In clinical studies, all LTRAs effectively improved the objective measures of pulmonary function in adults with mild-tomoderate asthma. Montelukast (10 mg per day) compared with placebo produced a rapid (within the first day) and significant (P

Improvement in pulmonary function with LTRAs remained stable throughout the clinical trials. Additionally, the LTRAs were equally effective in improving pulmonary function in patients using inhaled corticosteroids and in those who did not. 17,18,20

LTRAs also improved subjective measures of asthma control by reducing asthma daytime symptom scores (7% to 13%), nocturnal awakenings (15% to 22%), and beta^sub 2^-- agonist use (15% to 26%).16,18,19 Montelukast decreased oral corticosteroid rescue in 28% of patients compared with placebo (P = 0.20), days with asthma (-31%, P

During clinical trials, all LTRAs were well tolerated. Adverse effects did not differ from those reported with placebo treatment;16- 119 however, 4% of patients who received zafirlukast showed a mild elevation of serum glutamic-pyruvic transaminase (SGPT) levels (liver enzyme).21 The clinical significance of this finding is unknown.

These research studies indicate that LTRAs improved pulmonary function and patient-reported end points in patients with mild-to-moderate asthma. For these patients, LTRAs may provide an effective and safe therapy or addition to therapy for persistent asthma.

Moderate-to-Severe Persistent Asthma

Researchers have demonstrated the efficacy of LTRAs in managing moderate-to-severe asthma. In these patients, use LTRA add-on therapy with inhaled corticosteroids to improve asthma control or to reduce high doses of inhaled steroids while maintaining the same level of asthma control.

In three studies, LTRAs improved pulmonary function with or without concomitant inhaled corticosteroids. 17,18,20 A prospective study explored whether patients with persistent mild-to-severe asthma (FEVI 50% to 85% of predicted), who were incompletely controlled with inhaled beclomethasone (200 mcg b.i.d.), could benefit from montelukast.22 In patients on concomitant inhaled corticosteroid and montelukast, FEV, increased significantly (0.14 L, P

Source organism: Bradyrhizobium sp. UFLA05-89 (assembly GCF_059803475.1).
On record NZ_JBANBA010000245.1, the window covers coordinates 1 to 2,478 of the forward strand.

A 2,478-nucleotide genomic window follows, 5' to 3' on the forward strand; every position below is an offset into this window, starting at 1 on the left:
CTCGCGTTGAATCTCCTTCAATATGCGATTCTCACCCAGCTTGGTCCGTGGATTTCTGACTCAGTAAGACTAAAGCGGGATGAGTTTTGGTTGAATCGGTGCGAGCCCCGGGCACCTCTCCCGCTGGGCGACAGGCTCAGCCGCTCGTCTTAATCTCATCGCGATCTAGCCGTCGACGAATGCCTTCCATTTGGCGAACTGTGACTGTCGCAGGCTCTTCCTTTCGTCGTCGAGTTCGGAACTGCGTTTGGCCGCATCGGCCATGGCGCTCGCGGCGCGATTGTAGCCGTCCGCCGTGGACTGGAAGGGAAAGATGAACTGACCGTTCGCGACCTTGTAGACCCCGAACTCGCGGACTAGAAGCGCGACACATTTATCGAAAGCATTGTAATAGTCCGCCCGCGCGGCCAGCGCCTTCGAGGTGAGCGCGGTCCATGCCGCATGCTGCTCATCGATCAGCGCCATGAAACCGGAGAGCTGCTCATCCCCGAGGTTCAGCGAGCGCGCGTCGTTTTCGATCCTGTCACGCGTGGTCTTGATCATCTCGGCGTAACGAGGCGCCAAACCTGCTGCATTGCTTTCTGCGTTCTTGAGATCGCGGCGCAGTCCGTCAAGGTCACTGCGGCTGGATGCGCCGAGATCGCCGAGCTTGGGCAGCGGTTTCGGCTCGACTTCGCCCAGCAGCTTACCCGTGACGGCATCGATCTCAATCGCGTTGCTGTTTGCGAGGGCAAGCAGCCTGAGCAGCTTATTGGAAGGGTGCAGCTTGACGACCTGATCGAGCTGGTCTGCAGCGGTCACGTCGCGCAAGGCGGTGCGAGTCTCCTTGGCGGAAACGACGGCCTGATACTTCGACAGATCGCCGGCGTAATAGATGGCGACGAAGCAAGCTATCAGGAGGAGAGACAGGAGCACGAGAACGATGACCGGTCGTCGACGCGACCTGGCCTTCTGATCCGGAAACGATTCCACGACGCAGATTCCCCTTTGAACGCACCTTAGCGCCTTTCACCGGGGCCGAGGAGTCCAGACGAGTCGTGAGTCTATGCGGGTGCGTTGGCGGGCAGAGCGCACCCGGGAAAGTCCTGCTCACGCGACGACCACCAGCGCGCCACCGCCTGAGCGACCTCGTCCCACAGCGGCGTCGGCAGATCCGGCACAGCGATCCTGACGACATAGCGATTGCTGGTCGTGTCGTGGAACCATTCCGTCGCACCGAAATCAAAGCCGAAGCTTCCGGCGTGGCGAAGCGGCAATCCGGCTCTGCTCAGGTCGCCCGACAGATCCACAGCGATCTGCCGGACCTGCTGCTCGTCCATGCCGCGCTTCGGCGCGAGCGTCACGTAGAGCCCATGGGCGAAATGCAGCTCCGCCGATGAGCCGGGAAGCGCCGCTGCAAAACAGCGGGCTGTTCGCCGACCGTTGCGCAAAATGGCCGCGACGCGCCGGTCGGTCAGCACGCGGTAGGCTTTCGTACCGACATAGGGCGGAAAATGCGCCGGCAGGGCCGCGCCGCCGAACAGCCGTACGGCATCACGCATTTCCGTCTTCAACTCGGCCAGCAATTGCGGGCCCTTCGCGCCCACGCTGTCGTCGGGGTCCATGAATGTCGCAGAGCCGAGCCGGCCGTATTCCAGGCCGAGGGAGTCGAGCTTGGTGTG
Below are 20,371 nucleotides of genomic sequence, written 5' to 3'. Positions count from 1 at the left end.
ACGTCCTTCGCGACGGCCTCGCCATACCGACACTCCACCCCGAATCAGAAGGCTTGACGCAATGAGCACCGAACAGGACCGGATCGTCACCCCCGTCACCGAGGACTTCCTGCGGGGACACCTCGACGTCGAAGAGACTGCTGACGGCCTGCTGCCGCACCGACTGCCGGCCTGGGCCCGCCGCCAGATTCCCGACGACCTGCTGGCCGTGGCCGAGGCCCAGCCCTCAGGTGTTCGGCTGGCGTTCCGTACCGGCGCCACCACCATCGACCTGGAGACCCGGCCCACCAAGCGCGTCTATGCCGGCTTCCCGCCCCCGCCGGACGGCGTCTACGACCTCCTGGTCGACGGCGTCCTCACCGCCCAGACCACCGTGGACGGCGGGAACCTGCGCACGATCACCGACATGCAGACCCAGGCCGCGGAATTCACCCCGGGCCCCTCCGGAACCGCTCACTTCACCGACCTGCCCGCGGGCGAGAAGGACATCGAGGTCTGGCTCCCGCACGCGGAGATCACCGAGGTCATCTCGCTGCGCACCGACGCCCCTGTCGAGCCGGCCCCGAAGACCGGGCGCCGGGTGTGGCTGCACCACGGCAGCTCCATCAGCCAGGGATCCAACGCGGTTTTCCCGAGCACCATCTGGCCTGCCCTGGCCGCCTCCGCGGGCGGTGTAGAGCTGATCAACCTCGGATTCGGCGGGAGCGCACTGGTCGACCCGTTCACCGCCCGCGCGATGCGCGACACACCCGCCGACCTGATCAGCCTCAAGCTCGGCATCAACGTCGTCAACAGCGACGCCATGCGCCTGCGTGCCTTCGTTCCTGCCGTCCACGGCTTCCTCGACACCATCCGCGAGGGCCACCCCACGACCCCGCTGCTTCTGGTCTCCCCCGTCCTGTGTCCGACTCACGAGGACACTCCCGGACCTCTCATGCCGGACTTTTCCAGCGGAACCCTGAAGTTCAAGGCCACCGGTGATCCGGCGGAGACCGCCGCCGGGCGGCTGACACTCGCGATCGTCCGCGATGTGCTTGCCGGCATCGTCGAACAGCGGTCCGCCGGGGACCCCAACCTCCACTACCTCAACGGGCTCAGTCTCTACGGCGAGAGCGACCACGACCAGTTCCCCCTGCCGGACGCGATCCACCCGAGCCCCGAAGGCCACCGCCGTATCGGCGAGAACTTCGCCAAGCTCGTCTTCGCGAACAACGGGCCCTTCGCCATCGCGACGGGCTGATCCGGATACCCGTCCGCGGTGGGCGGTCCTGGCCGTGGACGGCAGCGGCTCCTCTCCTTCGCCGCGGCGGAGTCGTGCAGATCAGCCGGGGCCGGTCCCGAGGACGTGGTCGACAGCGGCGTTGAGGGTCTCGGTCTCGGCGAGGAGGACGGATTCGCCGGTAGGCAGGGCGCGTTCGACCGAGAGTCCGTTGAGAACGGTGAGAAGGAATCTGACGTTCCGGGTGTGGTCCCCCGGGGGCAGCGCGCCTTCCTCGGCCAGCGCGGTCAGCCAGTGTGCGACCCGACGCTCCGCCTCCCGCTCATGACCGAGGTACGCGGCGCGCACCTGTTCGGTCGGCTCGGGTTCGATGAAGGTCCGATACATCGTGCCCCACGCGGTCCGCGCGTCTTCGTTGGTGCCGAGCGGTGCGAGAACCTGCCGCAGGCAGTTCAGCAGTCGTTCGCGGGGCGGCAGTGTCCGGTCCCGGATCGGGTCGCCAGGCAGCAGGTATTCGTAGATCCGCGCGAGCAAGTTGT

For patients who are incompletely controlled by low doses of inhaled corticosteroid, a zafirlukast addition may be an effective alternative to doubling the daily dose of inhaled steroid.23 These studies show that LTRAs can provide additional asthma control in patients who receive incomplete control with inhaled corticosteroids alone.

LTRAs may add to the efficacy of inhaled corticosteroids but may also prove useful in reducing the need for higher inhaled steroid doses. Researchers demonstrated this premise in 226 patients with chronic asthma treated with high doses of inhaled corticosteroids. Montelukast (10 mg per day for 12 weeks) permitted a significant 47% reduction (P = 0.046) in the need for inhaled corticosteroids compared with placebo." Indeed, 40% of montelukast-treated patients were able to taper their use of inhaled corticosteroids completely, compared with 29% of placebo-treated patients. These results indicate that LTRAs can be an effective means of reducing inhaled corticosteroids in patients with chronic asthma, while still maintaining control. However, two studies with zafirlukast have failed to show an effect on an inhaled corticosteroid dose that was greater than placebo.21,26

LTRAs vs. Inhaled Corticosteroids

Researchers have compared zafirlukast and montelukast with low-dose, inhaled corticosteroids. A study with montelukast showed beclomethasone had greater effects on pulmonary function, symptoms, and beta 2-agonist use, but both drugs were significantly better than placebo." Researchers found similar results when comparing zafirlukast with beclomethasone: The inhaled corticosteroid was more effective." A range of responses, however, existed. Researchers are unsure why some patients are poor responders and some are good responders to LTRAs, and a method does not exist to predict response.

Pediatric Asthma

The FDA approved montelukast for children age 2 and older and zafirlukast for children age 7 and older. In children ages 6 to 14 with mild-to-- moderate persistent asthma, montelukast (5 mg per day chewable tablets) produced a rapid (within the first day) and significant improvement of pulmonary function (8.2% increase in FEV, and 8.4% increase in morning peak expiratory flow) compared to placebo.29 Study subjects also had decreases in symptoms and beta 2-agonist use. In this study, 30% of the children used inhaled corticosteroids; however, researchers noted benefits both in children using an inhaled steroid and those not using an inhaled steroid. The magnitude of response in children, however, was not as great as the response in adults.